5 gardens to see in Italy

Parco del Castello di Miramare

Parco del Castello di Miramare. Image source: http://blog.sadesign.it

GARDENS TO SEE IN ITALY: 5 ITALIAN GARDENS TO VISIT IN SPRING

Gardens to see. In my blog I often write about Italy, museums, villas and castles surrounded by large parks.
If there’s one thing I do love doing when beautiful days arrive and the air becomes warmer, it’s discovering gardens, those gardens where you can sit on the grass or where you can be catapulted back in time and relive ancient stories.

If you have already visited at least one of these gardens, you know what I mean.
On the contrary, if you have never entered one of these gardens, you’d better look into your agenda and leave as soon as you have a weekend off.
I made a list of the 5 Italian gardens you must visit.

1 – THE GARDENS OF THE PALACE OF VENARIA-Venaria Reale (Piedmont)

The project was commissioned by Charles Emmanuel II of Savoy in the 17th century, and represents the greatness of the Piedmontese royal family.
What remains of the original and following structures makes the park harmonious, where the Baroque taste is embedded in a park which looks to the future.

Tickets: 25€ for a visit in the Palace, gardens anche exhibitions.

Giardini Reali | Torino

Image source: http://www.joggingroutes.org

2 – MIRAMARE PARK- Trieste (Friuli-Venezia Giulia)

The park was built in 1856 by order of Maximilian of Habsburg, who transformed an uncultivated space into a marvellous garden.
The park stands on a rocky promontory overlooking the Gulf of Trieste and surrounds Miramare Castle, built on a cliff high above the sea.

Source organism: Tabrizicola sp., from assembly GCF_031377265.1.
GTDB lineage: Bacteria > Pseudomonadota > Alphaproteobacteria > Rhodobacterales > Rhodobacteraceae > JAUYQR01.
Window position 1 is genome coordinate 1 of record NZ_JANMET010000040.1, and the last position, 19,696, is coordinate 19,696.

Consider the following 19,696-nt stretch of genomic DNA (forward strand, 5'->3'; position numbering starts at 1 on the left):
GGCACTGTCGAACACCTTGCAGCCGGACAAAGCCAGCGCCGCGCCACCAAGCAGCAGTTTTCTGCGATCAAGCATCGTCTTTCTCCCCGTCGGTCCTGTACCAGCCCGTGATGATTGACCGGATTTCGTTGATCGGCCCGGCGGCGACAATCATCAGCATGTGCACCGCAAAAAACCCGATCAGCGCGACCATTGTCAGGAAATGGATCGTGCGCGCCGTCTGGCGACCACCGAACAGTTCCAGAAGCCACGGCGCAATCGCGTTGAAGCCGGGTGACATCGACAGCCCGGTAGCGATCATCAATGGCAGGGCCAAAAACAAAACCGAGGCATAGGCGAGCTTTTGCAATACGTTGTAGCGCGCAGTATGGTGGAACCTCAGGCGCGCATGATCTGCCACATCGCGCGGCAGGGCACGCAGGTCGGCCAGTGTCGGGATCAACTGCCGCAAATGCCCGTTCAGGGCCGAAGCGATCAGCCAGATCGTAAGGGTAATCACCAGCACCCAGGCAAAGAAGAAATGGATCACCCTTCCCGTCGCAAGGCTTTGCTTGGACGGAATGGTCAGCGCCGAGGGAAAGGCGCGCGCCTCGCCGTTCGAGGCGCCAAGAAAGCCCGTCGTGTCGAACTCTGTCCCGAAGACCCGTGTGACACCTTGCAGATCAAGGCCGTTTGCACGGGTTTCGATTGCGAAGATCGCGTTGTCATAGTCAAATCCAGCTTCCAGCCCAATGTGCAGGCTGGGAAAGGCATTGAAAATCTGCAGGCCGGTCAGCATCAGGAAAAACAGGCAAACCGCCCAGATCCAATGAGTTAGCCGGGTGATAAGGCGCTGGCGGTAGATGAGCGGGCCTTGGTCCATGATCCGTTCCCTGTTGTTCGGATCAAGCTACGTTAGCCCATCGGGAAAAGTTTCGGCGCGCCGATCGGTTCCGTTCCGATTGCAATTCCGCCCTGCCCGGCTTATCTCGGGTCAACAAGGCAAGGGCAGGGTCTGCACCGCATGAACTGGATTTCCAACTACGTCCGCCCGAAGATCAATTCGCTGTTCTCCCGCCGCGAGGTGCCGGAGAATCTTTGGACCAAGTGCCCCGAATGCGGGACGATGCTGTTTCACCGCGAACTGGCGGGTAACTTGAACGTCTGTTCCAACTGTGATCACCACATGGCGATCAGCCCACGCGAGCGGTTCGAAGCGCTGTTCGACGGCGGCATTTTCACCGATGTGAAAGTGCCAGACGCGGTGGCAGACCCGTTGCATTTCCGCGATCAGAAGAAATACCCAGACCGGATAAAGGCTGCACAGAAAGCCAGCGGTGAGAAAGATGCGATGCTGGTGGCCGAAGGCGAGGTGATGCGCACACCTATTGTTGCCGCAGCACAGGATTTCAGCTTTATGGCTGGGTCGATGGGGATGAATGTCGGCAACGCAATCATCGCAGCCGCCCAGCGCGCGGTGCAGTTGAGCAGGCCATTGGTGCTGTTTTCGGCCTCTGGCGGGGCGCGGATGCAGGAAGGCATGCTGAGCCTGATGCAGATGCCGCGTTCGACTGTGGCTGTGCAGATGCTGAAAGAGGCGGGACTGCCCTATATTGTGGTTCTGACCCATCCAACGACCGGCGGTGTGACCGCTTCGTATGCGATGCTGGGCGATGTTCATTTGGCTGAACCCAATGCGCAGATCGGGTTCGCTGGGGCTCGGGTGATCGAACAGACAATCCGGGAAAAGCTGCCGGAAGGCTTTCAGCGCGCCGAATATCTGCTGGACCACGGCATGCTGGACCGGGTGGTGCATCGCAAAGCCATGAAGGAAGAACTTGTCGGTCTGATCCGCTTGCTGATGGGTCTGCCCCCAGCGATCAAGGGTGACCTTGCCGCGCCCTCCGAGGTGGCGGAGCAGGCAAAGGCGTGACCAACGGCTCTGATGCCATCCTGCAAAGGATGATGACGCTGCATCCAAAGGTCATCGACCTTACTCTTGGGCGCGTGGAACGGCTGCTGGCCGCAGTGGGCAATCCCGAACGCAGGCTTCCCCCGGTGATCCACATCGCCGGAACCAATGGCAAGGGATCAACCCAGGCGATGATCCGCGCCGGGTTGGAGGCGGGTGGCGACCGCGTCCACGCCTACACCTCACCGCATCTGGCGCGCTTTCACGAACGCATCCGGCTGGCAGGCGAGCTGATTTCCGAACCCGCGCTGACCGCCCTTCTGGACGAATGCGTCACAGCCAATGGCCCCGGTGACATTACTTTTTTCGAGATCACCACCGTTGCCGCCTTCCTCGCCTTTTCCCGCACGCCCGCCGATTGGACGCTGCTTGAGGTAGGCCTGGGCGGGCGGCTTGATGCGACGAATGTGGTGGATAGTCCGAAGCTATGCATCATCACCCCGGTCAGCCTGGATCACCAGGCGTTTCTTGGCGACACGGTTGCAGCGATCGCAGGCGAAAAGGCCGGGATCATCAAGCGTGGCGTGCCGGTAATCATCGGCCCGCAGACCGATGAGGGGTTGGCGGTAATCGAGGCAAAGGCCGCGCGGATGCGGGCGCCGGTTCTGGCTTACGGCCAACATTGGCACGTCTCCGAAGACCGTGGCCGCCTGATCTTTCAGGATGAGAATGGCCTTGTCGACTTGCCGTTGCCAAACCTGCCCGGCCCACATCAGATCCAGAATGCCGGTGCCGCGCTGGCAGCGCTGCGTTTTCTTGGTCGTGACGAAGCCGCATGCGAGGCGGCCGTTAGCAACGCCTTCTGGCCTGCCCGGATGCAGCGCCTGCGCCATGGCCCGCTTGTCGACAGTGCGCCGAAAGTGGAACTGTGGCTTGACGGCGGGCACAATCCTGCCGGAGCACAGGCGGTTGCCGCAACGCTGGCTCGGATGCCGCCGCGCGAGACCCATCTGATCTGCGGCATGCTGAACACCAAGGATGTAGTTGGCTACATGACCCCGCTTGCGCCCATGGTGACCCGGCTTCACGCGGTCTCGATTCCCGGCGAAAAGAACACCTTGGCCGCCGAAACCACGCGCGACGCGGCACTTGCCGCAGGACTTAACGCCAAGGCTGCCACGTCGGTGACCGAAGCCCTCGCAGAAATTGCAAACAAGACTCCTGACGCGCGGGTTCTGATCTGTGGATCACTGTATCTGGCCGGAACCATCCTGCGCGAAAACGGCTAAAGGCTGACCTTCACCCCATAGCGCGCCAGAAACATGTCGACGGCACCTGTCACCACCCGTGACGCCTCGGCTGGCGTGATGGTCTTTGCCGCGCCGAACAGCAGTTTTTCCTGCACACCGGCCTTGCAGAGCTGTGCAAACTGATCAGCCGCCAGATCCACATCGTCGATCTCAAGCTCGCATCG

Tickets: free entrance at the gardens.

READ ALSO: On Sunday at the museum: Miramare Castle.

Miramare | Musei Trieste

Image source: ZonzoFox.com

3 – GIARDINO BARDINI- Florence (Tuscany)

It’s the Belvedere of Florence.
A Baroque staircase, six fountains, and a view on the city make this garden one of my favourite.
Tickets: with 7€ you see the gardens anche also Giardino di Boboli.

READ ALSO: What to do in Florence: an itinerary.

Giardino Bardini | Firenze

Image source: https://aspasiascircle.wordpress.com

4 – Villa Borghese – Rome (Lazio)

Villa Borghese is the third largest public park in Rome.
It covers 80 hectares and occupies a large part of Pincian Hill and a small part of Campus Martius (Campo Marzio).
It is a huge area and contains various buildings which have various functions. Besides, this green area includes both gardens in the Italian taste and in the English taste, fountains and small lakes.
Tickets: Fre entrance.

READ ALSO: 5 things about Villa Borghese in Rome.

Villa Borghese | lago | Roma

Image source: ItalyGuides.it

5 – THE GARDEN OF CASA CUSENI- Taormina (Sicily)

In the early 1900s the english painter Robert Kitson decided to build this house in Taormina, and transformed it into a salon for international artists.
The house hosted Pablo Picasso, Henry Moore, Ezra Pound and many more artists and intellectuals, who while sitting in the garden could talk, and at the same time admire a landscape which still today leave you speechless.

Tickets: 15 €

Giardino Casa Cuseni | Taormina

Image source: Casa Cuseni.it

 

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6 thoughts on “5 gardens to see in Italy

    • Solo la parte del giardino all’italiana non ha fiori, perché è in corso un restauro per recuperare la vegetazione.
      Il resto del Parco c’è ed è in buono stato.

  1. Da quanto tempo non vai al parco del castello di miramare? Adesso sembra più un giardino dopo il passaggio di attila, grazie alla gestione scellerata del governo italiano

    • Ci vado spesso al Castello di Miramare e ho pubblicato qualche foto anche della mia visita al Castello (le trovi QUI —> http://www.theartpostblog.com/una-domenica-al-museo-castello-di-miramare/ ).
      L’unica parte che non è in fiore è la parte del giardino all’italiana, perchè tutta la vegetazione è stata attaccata da un parassita.
      Quando capitano queste cose c’è poco da fare, si deve rifare tutto e i giardini storici richiedono attenzioni speciali.
      Si tratta di un restauro ma nel capo della Botanica. Non basta rimettere in piedi un pezzo di marmo.
      Il resto del Parco però resta stupendo.

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